After that, however, comparing Bond movies is a bit like comparing wines, and the “flavour profile” can really be broken down into a few different categories. So starting on Friday, when I do From Russia With Love, I’ll be reviewing the films in the following categories:
The unrelated action opener: every Bond movie has a cold open before the title sequence that is usually (though not always) unrelated to the events that follow, and are designed to show us just how badass Bond can be, divorced from a real plot.
Title sequence: besides the work of Saul Bass, the Bond movies have, and continue to have, some of the most iconic title sequences in films. Basically, how awesome are they? Are they classy and crazy awesome, like the Dr. No sequence? Or are they dogshit, like the Die Another Day sequence?
Theme song: most Bond movies have their title sequences set to a pop song written for the movie. Again: some are great (“Diamonds are Forever”!) and some… not so much (“The Living Daylights”!).
Performances from M and Q Branch: unlike the actor playing Bond, the actors playing M and Q (or R, in later films) rarely changes. So, how did they do? Is Judi Dench being all steely and stuff? Is Desmond Llewllyn bringing his A-game?
Performance of Bond: pretty self-explanatory. Is the actor bringing it home, or is he phoning it in (late period Connery and Brosnan say hello!)?
One-liners: some of Bond’s one-liners are hilarious; some are surreal; some are just plan awful. How’d the writing team do at capturing his sweet quips?
Bond girl(s): obviously, the concept of a Bond girl is a pretty sexist one, but it is a part of the fabric of these films, and again, some can be legitimately great (Michelle Yeoh, Ursula Andress, Diana Rigg) and some… oh boy. (Grace Jones! GRACE JONES DAMN YOU TO HELL.)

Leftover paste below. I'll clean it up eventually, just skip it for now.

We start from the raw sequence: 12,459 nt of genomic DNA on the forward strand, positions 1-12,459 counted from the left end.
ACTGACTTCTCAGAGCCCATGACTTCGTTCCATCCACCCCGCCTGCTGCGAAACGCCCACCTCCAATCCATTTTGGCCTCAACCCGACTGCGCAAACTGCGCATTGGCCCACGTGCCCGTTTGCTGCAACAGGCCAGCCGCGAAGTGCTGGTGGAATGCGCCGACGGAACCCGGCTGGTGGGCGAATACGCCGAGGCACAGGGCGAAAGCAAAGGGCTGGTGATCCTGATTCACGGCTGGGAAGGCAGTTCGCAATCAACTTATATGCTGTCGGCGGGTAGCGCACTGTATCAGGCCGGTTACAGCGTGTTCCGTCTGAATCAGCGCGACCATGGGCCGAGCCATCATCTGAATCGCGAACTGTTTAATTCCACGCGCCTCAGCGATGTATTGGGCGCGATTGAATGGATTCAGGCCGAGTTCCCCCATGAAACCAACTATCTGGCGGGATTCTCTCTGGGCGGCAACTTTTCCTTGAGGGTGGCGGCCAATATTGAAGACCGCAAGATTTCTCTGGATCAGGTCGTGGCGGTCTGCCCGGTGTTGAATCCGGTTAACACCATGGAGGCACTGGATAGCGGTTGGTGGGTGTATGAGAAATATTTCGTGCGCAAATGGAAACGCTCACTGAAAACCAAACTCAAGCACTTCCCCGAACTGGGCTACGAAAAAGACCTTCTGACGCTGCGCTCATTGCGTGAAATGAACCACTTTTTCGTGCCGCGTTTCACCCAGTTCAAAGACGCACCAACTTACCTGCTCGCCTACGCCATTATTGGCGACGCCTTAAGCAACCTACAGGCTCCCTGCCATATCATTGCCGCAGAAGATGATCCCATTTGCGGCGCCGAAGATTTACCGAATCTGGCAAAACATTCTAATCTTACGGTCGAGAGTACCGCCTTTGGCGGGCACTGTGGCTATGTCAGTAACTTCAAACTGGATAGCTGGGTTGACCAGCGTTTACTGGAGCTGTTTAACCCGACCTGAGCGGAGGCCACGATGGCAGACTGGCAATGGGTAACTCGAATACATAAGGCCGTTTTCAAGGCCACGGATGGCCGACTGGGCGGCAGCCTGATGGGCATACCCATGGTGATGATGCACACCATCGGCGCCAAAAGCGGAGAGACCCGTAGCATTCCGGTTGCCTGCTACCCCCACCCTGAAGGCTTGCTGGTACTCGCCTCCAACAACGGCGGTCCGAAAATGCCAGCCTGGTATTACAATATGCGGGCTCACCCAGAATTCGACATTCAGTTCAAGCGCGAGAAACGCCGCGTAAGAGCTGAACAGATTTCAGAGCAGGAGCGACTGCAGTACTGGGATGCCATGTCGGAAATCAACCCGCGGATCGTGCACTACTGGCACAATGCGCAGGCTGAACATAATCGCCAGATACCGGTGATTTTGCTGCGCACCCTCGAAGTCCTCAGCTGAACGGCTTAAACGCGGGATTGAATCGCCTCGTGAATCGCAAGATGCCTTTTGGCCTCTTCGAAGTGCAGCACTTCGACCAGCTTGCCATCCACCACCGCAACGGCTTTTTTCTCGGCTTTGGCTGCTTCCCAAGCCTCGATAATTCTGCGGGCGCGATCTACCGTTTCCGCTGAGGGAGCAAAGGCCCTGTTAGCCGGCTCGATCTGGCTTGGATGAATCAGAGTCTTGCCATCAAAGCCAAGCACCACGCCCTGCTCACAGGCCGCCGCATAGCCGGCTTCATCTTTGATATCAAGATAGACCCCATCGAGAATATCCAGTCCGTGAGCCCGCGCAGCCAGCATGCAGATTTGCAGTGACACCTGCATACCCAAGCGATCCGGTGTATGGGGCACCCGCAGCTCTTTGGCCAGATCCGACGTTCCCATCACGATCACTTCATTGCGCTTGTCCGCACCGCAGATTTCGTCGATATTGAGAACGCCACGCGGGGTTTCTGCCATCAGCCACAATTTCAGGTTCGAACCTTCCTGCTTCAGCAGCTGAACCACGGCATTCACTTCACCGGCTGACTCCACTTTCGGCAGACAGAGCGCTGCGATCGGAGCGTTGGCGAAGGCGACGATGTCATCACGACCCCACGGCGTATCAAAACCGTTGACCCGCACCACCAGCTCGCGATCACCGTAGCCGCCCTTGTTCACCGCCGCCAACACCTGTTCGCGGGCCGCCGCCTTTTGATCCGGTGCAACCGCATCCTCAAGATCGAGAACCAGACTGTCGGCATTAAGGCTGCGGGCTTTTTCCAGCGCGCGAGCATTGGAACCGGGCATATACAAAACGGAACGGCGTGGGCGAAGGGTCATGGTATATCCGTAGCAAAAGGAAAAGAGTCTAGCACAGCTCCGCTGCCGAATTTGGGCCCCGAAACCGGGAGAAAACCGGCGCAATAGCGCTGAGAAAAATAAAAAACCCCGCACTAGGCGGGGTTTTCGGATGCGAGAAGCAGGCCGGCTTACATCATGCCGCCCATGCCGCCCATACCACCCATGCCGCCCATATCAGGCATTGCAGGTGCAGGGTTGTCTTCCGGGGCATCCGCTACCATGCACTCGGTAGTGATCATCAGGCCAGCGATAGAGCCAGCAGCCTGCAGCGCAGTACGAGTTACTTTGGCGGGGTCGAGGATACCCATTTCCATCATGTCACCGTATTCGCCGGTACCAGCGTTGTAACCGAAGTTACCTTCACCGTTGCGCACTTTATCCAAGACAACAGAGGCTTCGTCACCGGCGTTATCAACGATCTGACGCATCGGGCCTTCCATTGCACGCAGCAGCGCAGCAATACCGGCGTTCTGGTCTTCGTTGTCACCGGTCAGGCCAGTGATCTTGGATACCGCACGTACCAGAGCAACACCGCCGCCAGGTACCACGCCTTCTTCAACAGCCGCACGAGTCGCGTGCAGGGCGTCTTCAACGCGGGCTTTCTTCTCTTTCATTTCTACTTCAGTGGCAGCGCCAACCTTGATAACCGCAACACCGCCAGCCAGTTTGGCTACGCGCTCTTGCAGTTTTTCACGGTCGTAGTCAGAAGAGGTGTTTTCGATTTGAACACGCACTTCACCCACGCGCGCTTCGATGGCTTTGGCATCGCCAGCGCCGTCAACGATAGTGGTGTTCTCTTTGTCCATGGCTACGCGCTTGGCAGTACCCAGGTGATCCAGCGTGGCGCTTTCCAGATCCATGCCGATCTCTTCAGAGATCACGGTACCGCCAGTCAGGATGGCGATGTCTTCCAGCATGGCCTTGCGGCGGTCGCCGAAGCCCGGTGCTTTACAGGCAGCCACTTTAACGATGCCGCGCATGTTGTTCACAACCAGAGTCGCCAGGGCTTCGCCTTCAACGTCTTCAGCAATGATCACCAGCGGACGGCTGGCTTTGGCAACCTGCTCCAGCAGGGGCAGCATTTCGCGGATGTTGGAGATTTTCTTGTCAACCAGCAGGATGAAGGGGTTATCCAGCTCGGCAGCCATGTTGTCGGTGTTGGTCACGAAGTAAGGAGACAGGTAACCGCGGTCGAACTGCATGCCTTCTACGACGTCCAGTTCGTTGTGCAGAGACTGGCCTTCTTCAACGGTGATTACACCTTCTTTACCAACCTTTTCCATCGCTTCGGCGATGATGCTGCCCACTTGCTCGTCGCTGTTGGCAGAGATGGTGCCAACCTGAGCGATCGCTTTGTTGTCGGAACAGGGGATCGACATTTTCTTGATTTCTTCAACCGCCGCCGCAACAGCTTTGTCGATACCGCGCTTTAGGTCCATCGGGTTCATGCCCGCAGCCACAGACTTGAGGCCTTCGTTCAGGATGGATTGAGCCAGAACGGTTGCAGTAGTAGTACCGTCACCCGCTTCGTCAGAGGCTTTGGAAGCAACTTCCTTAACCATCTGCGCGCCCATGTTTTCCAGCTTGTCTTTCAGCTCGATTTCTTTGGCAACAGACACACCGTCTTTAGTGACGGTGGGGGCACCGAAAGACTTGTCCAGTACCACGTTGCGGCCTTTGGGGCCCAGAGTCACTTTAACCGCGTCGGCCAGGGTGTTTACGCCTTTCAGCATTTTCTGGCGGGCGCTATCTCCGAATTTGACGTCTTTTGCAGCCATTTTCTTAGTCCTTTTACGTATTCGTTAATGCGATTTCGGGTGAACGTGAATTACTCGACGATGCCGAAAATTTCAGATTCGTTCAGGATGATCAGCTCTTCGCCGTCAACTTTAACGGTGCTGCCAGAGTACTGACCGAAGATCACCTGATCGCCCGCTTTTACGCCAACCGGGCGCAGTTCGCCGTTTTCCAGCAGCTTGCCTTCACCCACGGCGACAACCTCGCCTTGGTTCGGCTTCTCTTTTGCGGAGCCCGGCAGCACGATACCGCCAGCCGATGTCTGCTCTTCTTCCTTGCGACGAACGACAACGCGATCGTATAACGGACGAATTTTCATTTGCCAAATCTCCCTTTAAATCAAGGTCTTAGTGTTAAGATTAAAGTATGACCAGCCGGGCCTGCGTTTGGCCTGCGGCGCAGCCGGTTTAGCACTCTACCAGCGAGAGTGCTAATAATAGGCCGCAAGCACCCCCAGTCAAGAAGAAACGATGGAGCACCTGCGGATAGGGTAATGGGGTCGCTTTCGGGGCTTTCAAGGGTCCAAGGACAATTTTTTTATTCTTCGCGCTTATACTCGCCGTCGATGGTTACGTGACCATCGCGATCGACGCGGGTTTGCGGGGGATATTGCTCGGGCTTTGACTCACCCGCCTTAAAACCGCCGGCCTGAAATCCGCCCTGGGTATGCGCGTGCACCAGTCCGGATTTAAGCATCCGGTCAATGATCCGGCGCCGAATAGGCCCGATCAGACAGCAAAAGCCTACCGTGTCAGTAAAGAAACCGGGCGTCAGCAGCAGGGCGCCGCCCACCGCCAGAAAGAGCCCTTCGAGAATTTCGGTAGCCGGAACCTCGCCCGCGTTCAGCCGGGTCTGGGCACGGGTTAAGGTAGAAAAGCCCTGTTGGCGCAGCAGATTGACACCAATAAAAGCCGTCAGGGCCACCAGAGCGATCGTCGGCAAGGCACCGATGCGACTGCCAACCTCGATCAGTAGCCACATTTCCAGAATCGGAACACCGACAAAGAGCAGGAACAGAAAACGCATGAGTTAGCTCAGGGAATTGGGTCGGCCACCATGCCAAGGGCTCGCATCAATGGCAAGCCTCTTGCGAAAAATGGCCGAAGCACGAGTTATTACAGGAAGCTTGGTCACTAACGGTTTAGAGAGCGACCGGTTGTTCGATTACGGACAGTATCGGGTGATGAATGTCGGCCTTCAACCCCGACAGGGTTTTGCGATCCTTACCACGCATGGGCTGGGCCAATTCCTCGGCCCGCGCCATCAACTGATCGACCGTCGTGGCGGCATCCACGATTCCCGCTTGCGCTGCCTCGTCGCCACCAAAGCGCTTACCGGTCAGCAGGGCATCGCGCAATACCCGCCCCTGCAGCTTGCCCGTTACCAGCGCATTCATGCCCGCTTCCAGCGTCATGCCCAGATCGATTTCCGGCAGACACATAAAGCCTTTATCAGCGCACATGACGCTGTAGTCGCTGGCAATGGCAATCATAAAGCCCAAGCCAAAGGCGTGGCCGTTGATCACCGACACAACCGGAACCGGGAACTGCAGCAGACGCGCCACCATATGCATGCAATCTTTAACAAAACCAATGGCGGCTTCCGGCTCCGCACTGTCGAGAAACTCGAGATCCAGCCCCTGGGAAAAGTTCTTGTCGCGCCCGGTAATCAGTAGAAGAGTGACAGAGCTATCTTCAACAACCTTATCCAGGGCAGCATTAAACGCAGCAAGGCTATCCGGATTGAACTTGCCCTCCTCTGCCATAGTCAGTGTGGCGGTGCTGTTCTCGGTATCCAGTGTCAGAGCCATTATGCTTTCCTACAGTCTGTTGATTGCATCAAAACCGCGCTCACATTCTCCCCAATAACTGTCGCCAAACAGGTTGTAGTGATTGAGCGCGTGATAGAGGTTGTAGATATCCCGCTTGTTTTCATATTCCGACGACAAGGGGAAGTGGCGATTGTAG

Gadgets: again, self-explanatory. Are they cool, or are they an invisible car.
Other weapons: in Dr. No, Bond pretty much only uses his Walther PPK and a silencer; in You Only Live Twice, he’s upgraded to a freaking unfolding death helicopter. If Bond’s toting a bazooka or rocking a blowdart gun, I’ll let you know.
Casual racism: just to make note of it. It’s either of the “we didn’t mean to offend anybody!” variety, where Bond will “become a Japanese man” (You Only Live Twice) or it’s of the “holy shit, we’re actually going to treat people like this” variety, a la Live and Let Die.
Casual sexism: obviously built into the fabric of the films themselves, but I’ll point it out nonetheless.
Villain: the obvious place where actors and actresses actually get to shine in a Bond movie is when they’re playing the villain. Some are great because they manage to actually invoke fear in the audience (think back to the torture scene in Casino Royale); some because they have great one-liners (“Do you expect me to talk?” “No, I expect you to die!”); some because they are just scenery-chewing megalomaniacs. And some are just so, so dire.